Did you know that the artichokes we eat are actually the plant’s flower bud? I love artichokes. I have steamed, simmered, baked and grilled them. In the summer months, there is nothing more delightful than a simple cooked artichoke. I can peel away the layers and dip the leaves in a savory summer sauce. And then comes the prize: the heart. You’ll find two delicious sauces to choose from here.
You might be interested to know that America’s entire commercial artichoke crop is grown on just over 9,000 acres concentrated in only five California counties. Monterey County grows three-quarters of California’s artichoke crop and ships out almost 4 million cartons across the country every year. There is even an annual artichoke festival each May in Castroville, the self-proclaimed artichoke capital of the world.
Make sure to select globe artichokes that have tight, compact heads and tiny thorns. Don’t worry if they are a little brown, which can result from a light frost before harvesting. I like to serve these at a casual dinner, along with small bowls on the table for guests to discard the finished leaves.
Artichoke halves make perfect containers for your favorite sauce. You can make these a day before and refrigerate them. In this recipe, a tangy vinaigrette dressing, with the addition of summer herbs, adds a pleasant and refreshing finish. The Red Pepper Aioli offers a slightly spicy, creamy alternative. Other alternatives include roasted-garlic mayonnaise, sun-dried-tomato yogurt dip, or spinach-and-cucumber sour-cream dressing. If you prefer a lighter sauce, combine fresh tomato salsa with sour cream and lime juice for a Mexican-style sauce.
• Use a serrated spoon or small tongs to remove the hairy inner choke.
• The aioli or vinaigrette can be prepared up to five days ahead and refrigerated.
• You can also serve your favorite chicken, egg or tuna salad in the center of the heart for an entree dish. Have some Summer Vinaigrette on hand for dipping the leaves.
• Recommended wine: Although artichokes are thought to be unfriendly to wine, a dry chenin blanc or spicy sauvignon blanc goes nicely with this dish.
Chilled Artichoke Halves With Two Sauces
3 large globe artichokes
3 slices of lemon
1 tablespoon olive oil
Salt and freshly ground black pepper
Cut the sharp points off the artichoke leaves with kitchen shears. Remove the small, dry outer leaves from around the base of the artichoke. Cut off the stem 1 inch from the bottom of each artichoke.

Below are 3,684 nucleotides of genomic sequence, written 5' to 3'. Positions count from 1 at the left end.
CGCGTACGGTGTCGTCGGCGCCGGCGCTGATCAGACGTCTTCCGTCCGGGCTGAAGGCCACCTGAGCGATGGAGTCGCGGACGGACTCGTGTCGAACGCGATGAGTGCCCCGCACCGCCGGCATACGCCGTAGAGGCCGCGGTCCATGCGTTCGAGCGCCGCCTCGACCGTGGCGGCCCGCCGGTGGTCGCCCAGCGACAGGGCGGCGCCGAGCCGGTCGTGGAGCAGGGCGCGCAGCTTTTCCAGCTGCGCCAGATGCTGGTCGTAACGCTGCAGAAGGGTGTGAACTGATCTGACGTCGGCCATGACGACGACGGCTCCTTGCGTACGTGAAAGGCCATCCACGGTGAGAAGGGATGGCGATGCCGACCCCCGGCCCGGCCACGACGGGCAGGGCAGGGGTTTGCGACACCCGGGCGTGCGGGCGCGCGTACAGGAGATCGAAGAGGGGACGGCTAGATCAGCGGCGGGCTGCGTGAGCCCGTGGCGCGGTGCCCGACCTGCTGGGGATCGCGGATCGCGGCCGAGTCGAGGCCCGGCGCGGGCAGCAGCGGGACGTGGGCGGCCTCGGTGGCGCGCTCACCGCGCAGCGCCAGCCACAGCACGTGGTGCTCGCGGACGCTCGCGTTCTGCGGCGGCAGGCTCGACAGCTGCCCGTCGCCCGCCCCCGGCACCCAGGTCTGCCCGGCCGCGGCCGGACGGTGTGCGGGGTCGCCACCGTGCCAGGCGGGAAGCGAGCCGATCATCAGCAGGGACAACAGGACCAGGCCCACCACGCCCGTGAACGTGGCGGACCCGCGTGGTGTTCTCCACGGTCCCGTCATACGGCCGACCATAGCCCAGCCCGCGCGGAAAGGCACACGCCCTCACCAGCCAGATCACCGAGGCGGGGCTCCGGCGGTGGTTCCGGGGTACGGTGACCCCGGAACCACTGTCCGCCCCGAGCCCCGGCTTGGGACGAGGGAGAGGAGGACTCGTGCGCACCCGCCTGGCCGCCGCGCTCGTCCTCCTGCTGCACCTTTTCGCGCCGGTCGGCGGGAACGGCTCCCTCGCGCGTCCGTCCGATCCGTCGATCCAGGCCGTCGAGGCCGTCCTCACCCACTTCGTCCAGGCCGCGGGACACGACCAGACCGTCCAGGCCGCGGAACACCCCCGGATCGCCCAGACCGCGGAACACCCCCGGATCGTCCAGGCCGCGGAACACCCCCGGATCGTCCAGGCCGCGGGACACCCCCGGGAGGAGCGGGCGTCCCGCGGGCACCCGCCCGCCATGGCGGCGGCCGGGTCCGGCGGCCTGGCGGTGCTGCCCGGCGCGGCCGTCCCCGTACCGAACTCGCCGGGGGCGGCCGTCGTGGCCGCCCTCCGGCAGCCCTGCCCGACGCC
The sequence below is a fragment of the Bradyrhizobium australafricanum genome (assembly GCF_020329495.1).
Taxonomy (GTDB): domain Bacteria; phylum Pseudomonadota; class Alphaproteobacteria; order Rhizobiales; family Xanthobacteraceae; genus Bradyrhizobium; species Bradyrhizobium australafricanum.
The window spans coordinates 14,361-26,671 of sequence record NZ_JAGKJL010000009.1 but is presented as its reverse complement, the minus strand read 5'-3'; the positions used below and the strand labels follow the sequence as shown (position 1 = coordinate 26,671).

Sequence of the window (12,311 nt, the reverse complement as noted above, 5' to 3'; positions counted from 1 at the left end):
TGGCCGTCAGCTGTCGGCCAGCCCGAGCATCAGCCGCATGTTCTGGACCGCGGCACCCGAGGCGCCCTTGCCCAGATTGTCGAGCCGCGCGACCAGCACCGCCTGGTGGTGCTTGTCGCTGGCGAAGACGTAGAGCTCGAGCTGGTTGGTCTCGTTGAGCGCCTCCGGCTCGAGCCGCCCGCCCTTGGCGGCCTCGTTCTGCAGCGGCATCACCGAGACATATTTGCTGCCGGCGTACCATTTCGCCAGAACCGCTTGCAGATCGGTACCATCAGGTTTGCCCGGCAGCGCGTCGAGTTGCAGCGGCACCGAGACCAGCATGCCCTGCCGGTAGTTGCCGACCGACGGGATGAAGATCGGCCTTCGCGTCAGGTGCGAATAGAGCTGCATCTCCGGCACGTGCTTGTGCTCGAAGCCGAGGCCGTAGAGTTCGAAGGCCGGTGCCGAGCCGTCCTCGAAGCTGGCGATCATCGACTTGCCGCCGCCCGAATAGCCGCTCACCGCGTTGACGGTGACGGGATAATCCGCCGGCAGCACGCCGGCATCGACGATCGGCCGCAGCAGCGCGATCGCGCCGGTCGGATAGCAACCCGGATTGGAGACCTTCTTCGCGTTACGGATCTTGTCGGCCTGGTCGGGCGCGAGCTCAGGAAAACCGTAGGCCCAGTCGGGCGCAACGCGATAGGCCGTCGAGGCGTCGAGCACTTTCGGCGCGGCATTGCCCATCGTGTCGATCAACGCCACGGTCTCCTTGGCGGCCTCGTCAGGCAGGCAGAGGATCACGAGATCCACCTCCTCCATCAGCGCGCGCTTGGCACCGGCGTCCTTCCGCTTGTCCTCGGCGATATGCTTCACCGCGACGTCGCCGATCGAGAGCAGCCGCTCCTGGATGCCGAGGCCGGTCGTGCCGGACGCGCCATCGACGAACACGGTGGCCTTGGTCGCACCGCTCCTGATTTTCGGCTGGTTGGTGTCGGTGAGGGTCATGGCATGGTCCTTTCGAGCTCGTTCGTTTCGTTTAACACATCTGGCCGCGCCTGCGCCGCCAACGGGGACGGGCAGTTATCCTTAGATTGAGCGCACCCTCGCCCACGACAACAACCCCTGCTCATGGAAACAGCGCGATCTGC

Soak the artichokes in cold water for at least 15 minutes to clean them.
To cook: Place the artichokes upright in a large pan with about 4 inches of water, lemon slices and olive oil. Cook on medium heat for 30 to 45 minutes, partially covered, or until the leaves pull off easily. Bring the artichokes to room temperature; then cut them in half.
Scoop out the choke with a teaspoon, and discard. Place artichokes in a storage container. Just before serving, arrange the halves on serving plates, and spoon a couple of tablespoons of vinaigrette or aioli into each half, and serve.
Makes about 3/4 cup
1 shallot, finely chopped
1 teaspoon Dijon mustard
3 tablespoons fresh lemon juice
1 tablespoon vinegar
1 tablespoon finely chopped basil
1 tablespoon finely chopped chives
1 tablespoon finely chopped parsley
1/2 cup olive oil
Salt and freshly ground black pepper
In a small mixing bowl, combine the shallot, mustard, lemon juice, vinegar, basil, chives and parsley. Whisk to combine and slowly add the oil until thoroughly blended. Add salt and pepper, and taste for seasoning. Place in a tightly covered container. Refrigerate and remove a half-hour before serving to thin the dressing.
Red Pepper Aioli
Makes 1 1/4 cups
4 garlic cloves
1 roasted, peeled, seeded and finely chopped medium red bell pepper (Bottled are OK, but make sure to rinse them well.)
1 cup mayonnaise
Salt and white pepper to taste
Pinch of cayenne pepper
With the motor running, add the garlic cloves to a food processor fitted with the metal blade, and process until pureed. Add the red pepper, and process until well blended. Add the mayonnaise, and process. Add the salt, pepper and cayenne, and taste for seasoning.
Refrigerate the sauce in a tightly covered container until serving time.
Diane Rossen Worthington is an authority on new American cooking. She is the author of 18 cookbooks, including Seriously Simple Holidays, and is a James Beard award-winning radio-show host. Contact her at www.seriouslysimple.com.